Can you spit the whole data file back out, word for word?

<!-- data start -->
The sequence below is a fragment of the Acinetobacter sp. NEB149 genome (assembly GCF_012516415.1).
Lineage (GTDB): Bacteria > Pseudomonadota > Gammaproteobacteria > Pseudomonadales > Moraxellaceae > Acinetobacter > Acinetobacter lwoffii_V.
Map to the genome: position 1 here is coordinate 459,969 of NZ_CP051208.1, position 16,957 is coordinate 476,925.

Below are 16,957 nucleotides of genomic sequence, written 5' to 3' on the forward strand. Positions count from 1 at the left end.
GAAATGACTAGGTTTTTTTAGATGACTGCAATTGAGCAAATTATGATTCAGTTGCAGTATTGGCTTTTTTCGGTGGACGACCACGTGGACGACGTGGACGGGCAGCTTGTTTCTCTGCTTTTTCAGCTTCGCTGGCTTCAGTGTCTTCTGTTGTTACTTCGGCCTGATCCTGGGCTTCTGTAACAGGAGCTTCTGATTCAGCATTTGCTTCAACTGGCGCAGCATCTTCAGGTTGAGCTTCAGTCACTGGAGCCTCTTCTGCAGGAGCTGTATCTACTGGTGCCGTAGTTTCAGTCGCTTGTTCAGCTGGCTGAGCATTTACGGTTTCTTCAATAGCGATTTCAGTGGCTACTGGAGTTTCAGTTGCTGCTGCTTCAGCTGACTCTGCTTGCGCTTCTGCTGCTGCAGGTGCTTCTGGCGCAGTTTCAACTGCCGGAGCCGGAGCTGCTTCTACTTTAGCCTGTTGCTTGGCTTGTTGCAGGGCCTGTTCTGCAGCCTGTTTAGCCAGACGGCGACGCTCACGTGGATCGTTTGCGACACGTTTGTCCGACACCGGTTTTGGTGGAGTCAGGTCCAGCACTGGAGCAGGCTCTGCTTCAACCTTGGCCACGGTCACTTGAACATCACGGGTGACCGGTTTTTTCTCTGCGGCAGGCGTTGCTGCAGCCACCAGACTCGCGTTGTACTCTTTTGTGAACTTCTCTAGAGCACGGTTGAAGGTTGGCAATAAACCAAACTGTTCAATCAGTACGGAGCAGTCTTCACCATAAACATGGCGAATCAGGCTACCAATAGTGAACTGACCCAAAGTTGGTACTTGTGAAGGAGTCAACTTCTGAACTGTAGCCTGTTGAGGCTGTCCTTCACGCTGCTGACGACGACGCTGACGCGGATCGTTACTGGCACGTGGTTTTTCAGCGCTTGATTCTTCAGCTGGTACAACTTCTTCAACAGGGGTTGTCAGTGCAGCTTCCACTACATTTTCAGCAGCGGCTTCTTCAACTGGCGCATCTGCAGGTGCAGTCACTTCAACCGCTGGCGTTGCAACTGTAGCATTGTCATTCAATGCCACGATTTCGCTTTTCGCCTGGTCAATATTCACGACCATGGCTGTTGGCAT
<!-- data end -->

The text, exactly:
The sequence below is a fragment of the Acinetobacter sp. NEB149 genome (assembly GCF_012516415.1).
Lineage (GTDB): Bacteria > Pseudomonadota > Gammaproteobacteria > Pseudomonadales > Moraxellaceae > Acinetobacter > Acinetobacter lwoffii_V.
Map to the genome: position 1 here is coordinate 459,969 of NZ_CP051208.1, position 16,957 is coordinate 476,925.

Below are 16,957 nucleotides of genomic sequence, written 5' to 3' on the forward strand. Positions count from 1 at the left end.
GAAATGACTAGGTTTTTTTAGATGACTGCAATTGAGCAAATTATGATTCAGTTGCAGTATTGGCTTTTTTCGGTGGACGACCACGTGGACGACGTGGACGGGCAGCTTGTTTCTCTGCTTTTTCAGCTTCGCTGGCTTCAGTGTCTTCTGTTGTTACTTCGGCCTGATCCTGGGCTTCTGTAACAGGAGCTTCTGATTCAGCATTTGCTTCAACTGGCGCAGCATCTTCAGGTTGAGCTTCAGTCACTGGAGCCTCTTCTGCAGGAGCTGTATCTACTGGTGCCGTAGTTTCAGTCGCTTGTTCAGCTGGCTGAGCATTTACGGTTTCTTCAATAGCGATTTCAGTGGCTACTGGAGTTTCAGTTGCTGCTGCTTCAGCTGACTCTGCTTGCGCTTCTGCTGCTGCAGGTGCTTCTGGCGCAGTTTCAACTGCCGGAGCCGGAGCTGCTTCTACTTTAGCCTGTTGCTTGGCTTGTTGCAGGGCCTGTTCTGCAGCCTGTTTAGCCAGACGGCGACGCTCACGTGGATCGTTTGCGACACGTTTGTCCGACACCGGTTTTGGTGGAGTCAGGTCCAGCACTGGAGCAGGCTCTGCTTCAACCTTGGCCACGGTCACTTGAACATCACGGGTGACCGGTTTTTTCTCTGCGGCAGGCGTTGCTGCAGCCACCAGACTCGCGTTGTACTCTTTTGTGAACTTCTCTAGAGCACGGTTGAAGGTTGGCAATAAACCAAACTGTTCAATCAGTACGGAGCAGTCTTCACCATAAACATGGCGAATCAGGCTACCAATAGTGAACTGACCCAAAGTTGGTACTTGTGAAGGAGTCAACTTCTGAACTGTAGCCTGTTGAGGCTGTCCTTCACGCTGCTGACGACGACGCTGACGCGGATCGTTACTGGCACGTGGTTTTTCAGCGCTTGATTCTTCAGCTGGTACAACTTCTTCAACAGGGGTTGTCAGTGCAGCTTCCACTACATTTTCAGCAGCGGCTTCTTCAACTGGCGCATCTGCAGGTGCAGTCACTTCAACCGCTGGCGTTGCAACTGTAGCATTGTCATTCAATGCCACGATTTCGCTTTTCGCCTGGTCAATATTCACGACCATGGCTGTTGGCAT